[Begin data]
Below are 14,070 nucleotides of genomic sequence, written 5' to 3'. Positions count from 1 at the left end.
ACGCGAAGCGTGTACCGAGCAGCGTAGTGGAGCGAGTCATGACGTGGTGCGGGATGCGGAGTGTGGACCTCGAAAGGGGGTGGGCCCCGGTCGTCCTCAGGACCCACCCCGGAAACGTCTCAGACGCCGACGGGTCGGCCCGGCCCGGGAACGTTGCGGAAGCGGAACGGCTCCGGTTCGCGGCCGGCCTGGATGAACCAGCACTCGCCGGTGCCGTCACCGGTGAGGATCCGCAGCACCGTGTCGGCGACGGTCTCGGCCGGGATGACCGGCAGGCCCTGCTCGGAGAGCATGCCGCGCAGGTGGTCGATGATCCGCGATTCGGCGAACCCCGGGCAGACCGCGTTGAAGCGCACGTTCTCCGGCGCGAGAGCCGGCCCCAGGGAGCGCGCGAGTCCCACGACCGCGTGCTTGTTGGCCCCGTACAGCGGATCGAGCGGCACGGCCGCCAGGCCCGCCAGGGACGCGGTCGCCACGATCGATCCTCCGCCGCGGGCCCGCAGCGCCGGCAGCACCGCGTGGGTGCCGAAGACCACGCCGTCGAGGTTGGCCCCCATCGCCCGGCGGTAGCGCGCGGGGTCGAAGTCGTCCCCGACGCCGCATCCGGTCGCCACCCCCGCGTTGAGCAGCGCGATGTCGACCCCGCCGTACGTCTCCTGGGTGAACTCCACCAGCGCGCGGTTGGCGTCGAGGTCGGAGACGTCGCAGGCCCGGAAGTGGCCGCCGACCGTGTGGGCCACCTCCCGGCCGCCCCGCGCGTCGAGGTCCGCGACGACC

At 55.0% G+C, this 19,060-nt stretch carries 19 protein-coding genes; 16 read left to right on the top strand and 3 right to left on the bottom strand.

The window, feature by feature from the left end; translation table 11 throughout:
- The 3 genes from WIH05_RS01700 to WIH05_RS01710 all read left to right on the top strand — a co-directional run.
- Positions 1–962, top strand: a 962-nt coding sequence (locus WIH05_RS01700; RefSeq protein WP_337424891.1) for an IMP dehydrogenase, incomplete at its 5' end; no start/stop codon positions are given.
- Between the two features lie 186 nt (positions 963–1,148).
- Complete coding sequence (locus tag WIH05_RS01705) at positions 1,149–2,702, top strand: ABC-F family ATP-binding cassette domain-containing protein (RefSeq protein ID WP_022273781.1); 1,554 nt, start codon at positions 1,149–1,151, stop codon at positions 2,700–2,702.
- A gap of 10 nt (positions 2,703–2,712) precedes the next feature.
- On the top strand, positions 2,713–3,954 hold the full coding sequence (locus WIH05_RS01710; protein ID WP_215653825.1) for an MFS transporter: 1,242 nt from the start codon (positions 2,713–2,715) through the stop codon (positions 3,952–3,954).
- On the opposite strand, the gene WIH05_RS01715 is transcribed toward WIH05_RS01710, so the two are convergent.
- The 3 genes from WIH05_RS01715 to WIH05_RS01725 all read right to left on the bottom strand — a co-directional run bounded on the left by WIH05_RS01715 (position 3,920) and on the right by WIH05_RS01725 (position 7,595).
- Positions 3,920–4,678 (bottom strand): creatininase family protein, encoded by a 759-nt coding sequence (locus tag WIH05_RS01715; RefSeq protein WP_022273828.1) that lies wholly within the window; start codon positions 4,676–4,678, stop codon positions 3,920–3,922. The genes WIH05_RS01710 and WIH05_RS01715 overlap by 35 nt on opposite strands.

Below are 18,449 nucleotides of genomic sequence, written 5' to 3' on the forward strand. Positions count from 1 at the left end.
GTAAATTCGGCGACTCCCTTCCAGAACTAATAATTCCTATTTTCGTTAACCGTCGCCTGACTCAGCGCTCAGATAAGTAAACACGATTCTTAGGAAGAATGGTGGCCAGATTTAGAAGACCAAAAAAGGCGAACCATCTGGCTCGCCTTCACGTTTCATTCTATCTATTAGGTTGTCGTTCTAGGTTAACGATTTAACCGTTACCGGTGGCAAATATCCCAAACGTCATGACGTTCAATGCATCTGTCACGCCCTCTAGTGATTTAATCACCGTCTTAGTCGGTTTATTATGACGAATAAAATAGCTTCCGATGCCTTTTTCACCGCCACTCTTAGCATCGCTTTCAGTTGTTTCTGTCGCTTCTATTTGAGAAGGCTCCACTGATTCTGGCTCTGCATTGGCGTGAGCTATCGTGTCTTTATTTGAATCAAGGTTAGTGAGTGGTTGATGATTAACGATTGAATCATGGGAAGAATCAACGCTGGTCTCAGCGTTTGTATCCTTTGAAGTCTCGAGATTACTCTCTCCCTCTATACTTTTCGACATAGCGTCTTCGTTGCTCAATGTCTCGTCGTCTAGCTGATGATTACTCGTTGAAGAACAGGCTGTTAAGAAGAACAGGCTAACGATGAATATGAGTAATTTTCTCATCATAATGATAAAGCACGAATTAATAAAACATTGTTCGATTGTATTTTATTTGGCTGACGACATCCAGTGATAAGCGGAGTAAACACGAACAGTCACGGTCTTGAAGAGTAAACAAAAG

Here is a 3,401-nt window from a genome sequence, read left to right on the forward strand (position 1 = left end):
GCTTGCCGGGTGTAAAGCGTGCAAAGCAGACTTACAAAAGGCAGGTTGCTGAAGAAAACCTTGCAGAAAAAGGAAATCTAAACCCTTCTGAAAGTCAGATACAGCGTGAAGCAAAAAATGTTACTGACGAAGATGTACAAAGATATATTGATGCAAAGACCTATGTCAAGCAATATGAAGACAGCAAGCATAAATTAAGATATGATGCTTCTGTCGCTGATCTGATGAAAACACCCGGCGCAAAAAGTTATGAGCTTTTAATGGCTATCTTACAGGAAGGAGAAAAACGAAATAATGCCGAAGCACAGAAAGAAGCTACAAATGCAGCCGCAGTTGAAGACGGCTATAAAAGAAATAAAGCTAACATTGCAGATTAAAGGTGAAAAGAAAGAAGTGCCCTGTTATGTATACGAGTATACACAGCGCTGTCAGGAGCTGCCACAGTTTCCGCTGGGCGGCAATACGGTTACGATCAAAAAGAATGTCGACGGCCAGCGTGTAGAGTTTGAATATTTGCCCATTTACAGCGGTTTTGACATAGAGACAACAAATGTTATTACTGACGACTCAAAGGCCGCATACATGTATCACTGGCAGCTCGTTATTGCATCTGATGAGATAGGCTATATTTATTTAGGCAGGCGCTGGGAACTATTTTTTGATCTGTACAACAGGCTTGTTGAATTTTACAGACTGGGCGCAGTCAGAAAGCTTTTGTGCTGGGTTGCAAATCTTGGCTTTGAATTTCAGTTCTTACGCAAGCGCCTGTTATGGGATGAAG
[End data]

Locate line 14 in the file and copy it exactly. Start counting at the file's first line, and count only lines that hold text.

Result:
Below are 18,449 nucleotides of genomic sequence, written 5' to 3' on the forward strand. Positions count from 1 at the left end.